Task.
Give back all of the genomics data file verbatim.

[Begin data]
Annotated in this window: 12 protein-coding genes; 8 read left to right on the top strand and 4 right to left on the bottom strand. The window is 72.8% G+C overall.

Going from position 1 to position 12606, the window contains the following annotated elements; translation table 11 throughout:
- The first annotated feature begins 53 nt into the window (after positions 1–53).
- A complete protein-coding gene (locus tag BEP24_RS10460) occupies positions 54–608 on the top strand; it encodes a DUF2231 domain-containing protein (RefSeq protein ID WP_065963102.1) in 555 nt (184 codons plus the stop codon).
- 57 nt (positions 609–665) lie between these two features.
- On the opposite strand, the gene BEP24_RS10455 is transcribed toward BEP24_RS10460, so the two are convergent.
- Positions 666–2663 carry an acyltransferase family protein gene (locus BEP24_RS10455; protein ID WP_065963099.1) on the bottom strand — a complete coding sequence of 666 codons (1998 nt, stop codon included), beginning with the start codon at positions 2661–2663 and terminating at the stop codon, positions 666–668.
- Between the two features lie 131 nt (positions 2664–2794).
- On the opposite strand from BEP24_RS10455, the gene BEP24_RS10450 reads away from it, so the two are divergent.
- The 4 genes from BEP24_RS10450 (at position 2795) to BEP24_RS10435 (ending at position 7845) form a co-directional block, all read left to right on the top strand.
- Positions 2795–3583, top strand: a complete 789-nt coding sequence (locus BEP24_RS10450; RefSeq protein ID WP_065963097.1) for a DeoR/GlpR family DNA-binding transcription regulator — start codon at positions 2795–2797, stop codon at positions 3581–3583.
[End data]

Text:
Annotated in this window: 12 protein-coding genes; 8 read left to right on the top strand and 4 right to left on the bottom strand. The window is 72.8% G+C overall.

Going from position 1 to position 12606, the window contains the following annotated elements; translation table 11 throughout:
- The first annotated feature begins 53 nt into the window (after positions 1–53).
- A complete protein-coding gene (locus tag BEP24_RS10460) occupies positions 54–608 on the top strand; it encodes a DUF2231 domain-containing protein (RefSeq protein ID WP_065963102.1) in 555 nt (184 codons plus the stop codon).
- 57 nt (positions 609–665) lie between these two features.
- On the opposite strand, the gene BEP24_RS10455 is transcribed toward BEP24_RS10460, so the two are convergent.
- Positions 666–2663 carry an acyltransferase family protein gene (locus BEP24_RS10455; protein ID WP_065963099.1) on the bottom strand — a complete coding sequence of 666 codons (1998 nt, stop codon included), beginning with the start codon at positions 2661–2663 and terminating at the stop codon, positions 666–668.
- Between the two features lie 131 nt (positions 2664–2794).
- On the opposite strand from BEP24_RS10455, the gene BEP24_RS10450 reads away from it, so the two are divergent.
- The 4 genes from BEP24_RS10450 (at position 2795) to BEP24_RS10435 (ending at position 7845) form a co-directional block, all read left to right on the top strand.
- Positions 2795–3583, top strand: a complete 789-nt coding sequence (locus BEP24_RS10450; RefSeq protein ID WP_065963097.1) for a DeoR/GlpR family DNA-binding transcription regulator — start codon at positions 2795–2797, stop codon at positions 3581–3583.